It was a sunny day. Hades and I were sitting in the place that he had first shown me his powers. A light breeze blowing across our face made it much more tolerable for a hot summer day. I hesitated for a long time before saying, “Do you know something that I don’t?”
He didn’t look surprised. “You know, we gods aren’t supposed to tell people about our…knowledge.”
I didn’t mean that, but I said, “Knowledge? You mean like the existence of primordial gods?”
“Not just that, but yeah, it’s kept a secret and only gods can talk about it among themselves.”
I was about to ask what would happen if I told the non-gods about these knowledge, but I knew the answer—it was embedded in my mind when I became a goddess: I would go to Tartarus if I disobeyed the rules here.
“Um, Persephone.” Hades paused. “I’m sorry for trying to interfere with your Exam. You saw an image, right? After you became a goddess.”
“Yeah,” I said absentmindedly. “I saw the primordial gods. Jeez, there’re five of them!”
“No. I mean the image.” He looked eagerly at me. I could tell from the look of his expression that he, too, had seen an image, when he passed his Exam a few months ago. I did not know what he had seen, but I was sure it had something to do with the both of us. When I asked him what he had seen, he said, “I saw something quite different. You were lying on the ground and not breathing…”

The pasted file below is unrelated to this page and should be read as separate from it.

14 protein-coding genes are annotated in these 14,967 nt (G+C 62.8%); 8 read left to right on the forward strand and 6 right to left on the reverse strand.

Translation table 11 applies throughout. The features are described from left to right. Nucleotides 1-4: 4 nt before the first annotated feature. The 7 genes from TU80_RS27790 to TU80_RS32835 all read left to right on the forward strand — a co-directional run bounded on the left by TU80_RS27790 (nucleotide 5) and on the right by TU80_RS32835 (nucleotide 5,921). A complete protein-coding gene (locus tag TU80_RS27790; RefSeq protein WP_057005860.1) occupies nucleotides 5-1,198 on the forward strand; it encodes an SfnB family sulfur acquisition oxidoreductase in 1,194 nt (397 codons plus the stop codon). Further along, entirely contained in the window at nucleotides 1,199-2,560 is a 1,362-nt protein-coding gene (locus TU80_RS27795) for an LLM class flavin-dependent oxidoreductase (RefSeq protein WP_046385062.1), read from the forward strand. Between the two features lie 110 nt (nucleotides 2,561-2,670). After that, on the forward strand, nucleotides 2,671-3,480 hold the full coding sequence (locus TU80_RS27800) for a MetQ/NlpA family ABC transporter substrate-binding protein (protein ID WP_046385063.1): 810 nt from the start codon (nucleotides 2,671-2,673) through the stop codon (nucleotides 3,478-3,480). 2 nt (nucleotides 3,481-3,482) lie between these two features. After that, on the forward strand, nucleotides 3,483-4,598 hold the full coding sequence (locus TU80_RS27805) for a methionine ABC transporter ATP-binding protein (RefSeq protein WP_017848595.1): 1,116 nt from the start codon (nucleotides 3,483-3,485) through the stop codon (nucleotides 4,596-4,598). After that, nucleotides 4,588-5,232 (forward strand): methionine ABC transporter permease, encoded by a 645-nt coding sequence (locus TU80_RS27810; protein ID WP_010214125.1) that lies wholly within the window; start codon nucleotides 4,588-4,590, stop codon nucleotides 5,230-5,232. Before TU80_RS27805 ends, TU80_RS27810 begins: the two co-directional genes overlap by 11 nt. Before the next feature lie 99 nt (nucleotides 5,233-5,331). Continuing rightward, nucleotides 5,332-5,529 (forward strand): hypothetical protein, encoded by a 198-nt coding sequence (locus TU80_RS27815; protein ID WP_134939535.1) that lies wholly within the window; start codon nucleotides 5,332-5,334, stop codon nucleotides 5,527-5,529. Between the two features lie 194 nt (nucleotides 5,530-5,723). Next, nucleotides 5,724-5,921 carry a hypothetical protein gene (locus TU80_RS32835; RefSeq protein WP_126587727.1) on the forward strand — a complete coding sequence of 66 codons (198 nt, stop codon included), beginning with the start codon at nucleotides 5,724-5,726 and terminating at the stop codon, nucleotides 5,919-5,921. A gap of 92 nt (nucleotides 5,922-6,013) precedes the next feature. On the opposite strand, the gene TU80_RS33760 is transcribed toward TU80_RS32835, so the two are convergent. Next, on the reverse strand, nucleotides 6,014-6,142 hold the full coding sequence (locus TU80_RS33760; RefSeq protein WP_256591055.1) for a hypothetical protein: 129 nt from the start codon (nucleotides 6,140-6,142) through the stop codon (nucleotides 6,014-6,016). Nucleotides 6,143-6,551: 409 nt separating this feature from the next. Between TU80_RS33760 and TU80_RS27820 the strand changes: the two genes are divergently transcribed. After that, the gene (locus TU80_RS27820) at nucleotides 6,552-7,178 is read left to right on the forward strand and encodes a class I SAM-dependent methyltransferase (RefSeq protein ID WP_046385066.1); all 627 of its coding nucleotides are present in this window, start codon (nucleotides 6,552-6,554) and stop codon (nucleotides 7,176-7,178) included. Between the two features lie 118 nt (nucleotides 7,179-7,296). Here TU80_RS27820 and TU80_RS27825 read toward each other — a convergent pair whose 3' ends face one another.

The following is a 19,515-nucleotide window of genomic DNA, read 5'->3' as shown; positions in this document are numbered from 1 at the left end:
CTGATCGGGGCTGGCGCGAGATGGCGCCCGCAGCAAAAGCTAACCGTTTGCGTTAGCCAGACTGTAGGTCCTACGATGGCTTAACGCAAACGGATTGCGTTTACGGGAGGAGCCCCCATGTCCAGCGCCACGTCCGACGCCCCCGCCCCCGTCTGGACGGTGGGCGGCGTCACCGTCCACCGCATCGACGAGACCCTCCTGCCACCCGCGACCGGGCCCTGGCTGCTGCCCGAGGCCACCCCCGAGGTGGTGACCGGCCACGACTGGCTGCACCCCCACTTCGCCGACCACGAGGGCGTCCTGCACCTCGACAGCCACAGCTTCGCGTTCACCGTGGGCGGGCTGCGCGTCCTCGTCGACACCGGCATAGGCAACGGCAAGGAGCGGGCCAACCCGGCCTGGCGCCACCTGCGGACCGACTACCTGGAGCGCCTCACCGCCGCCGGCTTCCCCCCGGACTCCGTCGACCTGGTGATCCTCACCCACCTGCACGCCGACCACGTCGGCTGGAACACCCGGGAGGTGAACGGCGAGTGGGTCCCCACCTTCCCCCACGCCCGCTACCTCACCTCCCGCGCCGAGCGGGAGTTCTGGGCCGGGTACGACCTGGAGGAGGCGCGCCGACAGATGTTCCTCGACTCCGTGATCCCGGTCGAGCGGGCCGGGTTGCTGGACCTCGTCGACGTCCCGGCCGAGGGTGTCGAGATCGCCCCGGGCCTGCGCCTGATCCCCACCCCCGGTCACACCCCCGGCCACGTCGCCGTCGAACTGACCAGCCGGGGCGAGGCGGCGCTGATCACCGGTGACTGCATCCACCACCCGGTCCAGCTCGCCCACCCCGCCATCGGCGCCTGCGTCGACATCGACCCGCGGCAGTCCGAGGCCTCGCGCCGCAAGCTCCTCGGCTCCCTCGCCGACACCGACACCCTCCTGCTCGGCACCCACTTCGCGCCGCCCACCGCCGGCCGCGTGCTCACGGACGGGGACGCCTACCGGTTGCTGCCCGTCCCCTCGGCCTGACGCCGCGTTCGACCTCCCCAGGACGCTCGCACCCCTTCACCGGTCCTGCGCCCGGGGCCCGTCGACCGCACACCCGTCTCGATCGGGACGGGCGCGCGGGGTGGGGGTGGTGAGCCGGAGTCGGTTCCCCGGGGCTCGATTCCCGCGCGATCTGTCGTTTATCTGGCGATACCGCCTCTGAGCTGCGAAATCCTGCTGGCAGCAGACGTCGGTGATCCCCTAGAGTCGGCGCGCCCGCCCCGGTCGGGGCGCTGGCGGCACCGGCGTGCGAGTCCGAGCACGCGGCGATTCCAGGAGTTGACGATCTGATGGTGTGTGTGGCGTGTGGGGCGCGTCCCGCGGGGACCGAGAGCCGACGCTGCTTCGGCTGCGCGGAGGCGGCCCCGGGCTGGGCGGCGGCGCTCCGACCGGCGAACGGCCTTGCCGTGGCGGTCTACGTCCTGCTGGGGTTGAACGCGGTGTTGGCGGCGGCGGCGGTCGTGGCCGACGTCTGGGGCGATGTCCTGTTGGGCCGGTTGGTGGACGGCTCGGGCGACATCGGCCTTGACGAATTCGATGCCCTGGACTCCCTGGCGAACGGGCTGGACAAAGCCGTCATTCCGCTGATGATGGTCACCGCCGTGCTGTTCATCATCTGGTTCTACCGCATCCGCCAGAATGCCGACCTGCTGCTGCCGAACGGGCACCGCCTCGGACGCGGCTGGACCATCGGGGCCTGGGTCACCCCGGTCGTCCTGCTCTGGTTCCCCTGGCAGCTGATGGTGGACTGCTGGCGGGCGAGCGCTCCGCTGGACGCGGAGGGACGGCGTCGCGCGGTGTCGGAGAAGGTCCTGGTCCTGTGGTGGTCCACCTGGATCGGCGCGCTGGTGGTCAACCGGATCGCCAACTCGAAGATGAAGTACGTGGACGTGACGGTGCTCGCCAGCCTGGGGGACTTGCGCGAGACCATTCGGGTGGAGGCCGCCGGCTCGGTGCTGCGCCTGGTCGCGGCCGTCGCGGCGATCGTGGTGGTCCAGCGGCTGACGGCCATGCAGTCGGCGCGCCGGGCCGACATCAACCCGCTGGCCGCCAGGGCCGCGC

I held my breath. “Does it mean anything? Does the image tell the future?” Of course, I didn’t want the image to tell the future, because I didn’t want to be dead or half-dead or anything, and I didn’t want my own image to come true, either.
“I don’t know,” he replied, a worried look on his face.
Not wanting to know more, I said, pointing up at the sky, “Remember that day? Can you take me up there?”
“What? No!” he protested, shaking his head frantically. Somewhere deep in my heart, I knew I shouldn’t. But I wanted to see what would happen. There must be a world outside this one—a world beyond this canyon—that someone was keeping away from us the gods and goddesses and everyone else.
A long pause. “Okay. But promise me you wouldn’t do anything stupid other than this.”
“Like touching the sky.”
So he grabbed me by the arms and we shot up together. I glanced down for a second and almost vomited my breakfast: we were so high up now that we could see the whole canyon, where it came from and where it stretched to. But that was it; the canyon seemed to go on forever.
And then we stopped. Not exactly “stopped” but it was a dynamic shift up and down. “Why are we stopping?” I asked.
“If we go further, I’ll lose my balance just like last time…What are you doing?”
I was breaking my promise to him when I reached out my arm to the vast blue above me.
The next thing I knew, I was falling.
Persephone. Persephone. Persephone.
It was such a sad voice. Full of tears and woe.
I caught you in time. Your soul is not in my realm. You can’t die.
Who was this person? What was he talking about?
But I couldn’t. A thousand little spikes pierced through the skin on my back, but I could not feel the pain. My body had gone numb long ago.
(featured image by Ryan McGinley, “Falling (Light Leak)” (2013) from this site )